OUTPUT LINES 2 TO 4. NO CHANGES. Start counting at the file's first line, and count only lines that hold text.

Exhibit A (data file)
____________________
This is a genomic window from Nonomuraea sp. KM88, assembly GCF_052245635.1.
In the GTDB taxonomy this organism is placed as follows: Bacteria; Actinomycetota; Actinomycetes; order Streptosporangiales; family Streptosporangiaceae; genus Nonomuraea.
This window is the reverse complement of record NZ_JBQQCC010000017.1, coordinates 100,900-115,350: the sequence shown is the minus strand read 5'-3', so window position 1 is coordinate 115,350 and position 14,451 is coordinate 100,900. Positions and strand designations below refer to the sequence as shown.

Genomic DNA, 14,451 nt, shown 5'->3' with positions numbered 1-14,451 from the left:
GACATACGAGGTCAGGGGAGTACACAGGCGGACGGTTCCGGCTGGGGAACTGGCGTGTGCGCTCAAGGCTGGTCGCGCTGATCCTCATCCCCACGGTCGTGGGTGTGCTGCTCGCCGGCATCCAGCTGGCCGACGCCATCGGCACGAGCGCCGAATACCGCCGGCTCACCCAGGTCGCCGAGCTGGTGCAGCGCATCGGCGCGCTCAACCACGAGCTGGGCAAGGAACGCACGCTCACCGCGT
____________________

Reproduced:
In the GTDB taxonomy this organism is placed as follows: Bacteria; Actinomycetota; Actinomycetes; order Streptosporangiales; family Streptosporangiaceae; genus Nonomuraea.
This window is the reverse complement of record NZ_JBQQCC010000017.1, coordinates 100,900-115,350: the sequence shown is the minus strand read 5'-3', so window position 1 is coordinate 115,350 and position 14,451 is coordinate 100,900. Positions and strand designations below refer to the sequence as shown.

Genomic DNA, 14,451 nt, shown 5'->3' with positions numbered 1-14,451 from the left: